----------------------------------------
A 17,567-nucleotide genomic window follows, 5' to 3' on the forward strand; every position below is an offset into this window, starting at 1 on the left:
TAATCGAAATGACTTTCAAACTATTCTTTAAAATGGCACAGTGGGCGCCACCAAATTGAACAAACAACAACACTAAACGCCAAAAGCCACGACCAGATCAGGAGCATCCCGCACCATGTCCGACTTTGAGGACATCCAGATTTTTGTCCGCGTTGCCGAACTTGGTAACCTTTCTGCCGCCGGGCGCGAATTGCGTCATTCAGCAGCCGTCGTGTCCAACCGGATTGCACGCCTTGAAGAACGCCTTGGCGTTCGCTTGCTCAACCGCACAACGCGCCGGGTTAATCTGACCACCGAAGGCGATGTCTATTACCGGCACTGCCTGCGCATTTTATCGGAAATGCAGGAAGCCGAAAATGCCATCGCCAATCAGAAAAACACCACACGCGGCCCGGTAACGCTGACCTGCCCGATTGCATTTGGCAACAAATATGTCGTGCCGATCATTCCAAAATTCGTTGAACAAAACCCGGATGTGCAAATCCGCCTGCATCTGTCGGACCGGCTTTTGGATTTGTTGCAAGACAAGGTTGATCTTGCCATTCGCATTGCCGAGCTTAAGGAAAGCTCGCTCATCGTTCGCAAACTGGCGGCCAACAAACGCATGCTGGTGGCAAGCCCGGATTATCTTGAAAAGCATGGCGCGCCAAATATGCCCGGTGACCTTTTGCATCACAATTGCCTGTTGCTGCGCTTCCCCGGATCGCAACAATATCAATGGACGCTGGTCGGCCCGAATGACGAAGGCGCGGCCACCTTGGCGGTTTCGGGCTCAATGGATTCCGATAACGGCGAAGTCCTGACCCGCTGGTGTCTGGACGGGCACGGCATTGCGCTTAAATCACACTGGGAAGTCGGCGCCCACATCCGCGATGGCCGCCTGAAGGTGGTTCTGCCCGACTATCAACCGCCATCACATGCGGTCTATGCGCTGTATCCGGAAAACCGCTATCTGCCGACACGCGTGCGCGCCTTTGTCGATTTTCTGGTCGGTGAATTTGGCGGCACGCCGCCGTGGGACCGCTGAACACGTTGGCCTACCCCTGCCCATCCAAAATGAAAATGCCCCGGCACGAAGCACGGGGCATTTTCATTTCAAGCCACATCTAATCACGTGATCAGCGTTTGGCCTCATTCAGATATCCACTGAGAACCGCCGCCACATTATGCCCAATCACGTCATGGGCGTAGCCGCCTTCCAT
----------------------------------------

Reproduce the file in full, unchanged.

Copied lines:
A 17,567-nucleotide genomic window follows, 5' to 3' on the forward strand; every position below is an offset into this window, starting at 1 on the left:
TAATCGAAATGACTTTCAAACTATTCTTTAAAATGGCACAGTGGGCGCCACCAAATTGAACAAACAACAACACTAAACGCCAAAAGCCACGACCAGATCAGGAGCATCCCGCACCATGTCCGACTTTGAGGACATCCAGATTTTTGTCCGCGTTGCCGAACTTGGTAACCTTTCTGCCGCCGGGCGCGAATTGCGTCATTCAGCAGCCGTCGTGTCCAACCGGATTGCACGCCTTGAAGAACGCCTTGGCGTTCGCTTGCTCAACCGCACAACGCGCCGGGTTAATCTGACCACCGAAGGCGATGTCTATTACCGGCACTGCCTGCGCATTTTATCGGAAATGCAGGAAGCCGAAAATGCCATCGCCAATCAGAAAAACACCACACGCGGCCCGGTAACGCTGACCTGCCCGATTGCATTTGGCAACAAATATGTCGTGCCGATCATTCCAAAATTCGTTGAACAAAACCCGGATGTGCAAATCCGCCTGCATCTGTCGGACCGGCTTTTGGATTTGTTGCAAGACAAGGTTGATCTTGCCATTCGCATTGCCGAGCTTAAGGAAAGCTCGCTCATCGTTCGCAAACTGGCGGCCAACAAACGCATGCTGGTGGCAAGCCCGGATTATCTTGAAAAGCATGGCGCGCCAAATATGCCCGGTGACCTTTTGCATCACAATTGCCTGTTGCTGCGCTTCCCCGGATCGCAACAATATCAATGGACGCTGGTCGGCCCGAATGACGAAGGCGCGGCCACCTTGGCGGTTTCGGGCTCAATGGATTCCGATAACGGCGAAGTCCTGACCCGCTGGTGTCTGGACGGGCACGGCATTGCGCTTAAATCACACTGGGAAGTCGGCGCCCACATCCGCGATGGCCGCCTGAAGGTGGTTCTGCCCGACTATCAACCGCCATCACATGCGGTCTATGCGCTGTATCCGGAAAACCGCTATCTGCCGACACGCGTGCGCGCCTTTGTCGATTTTCTGGTCGGTGAATTTGGCGGCACGCCGCCGTGGGACCGCTGAACACGTTGGCCTACCCCTGCCCATCCAAAATGAAAATGCCCCGGCACGAAGCACGGGGCATTTTCATTTCAAGCCACATCTAATCACGTGATCAGCGTTTGGCCTCATTCAGATATCCACTGAGAACCGCCGCCACATTATGCCCAATCACGTCATGGGCGTAGCCGCCTTCCAT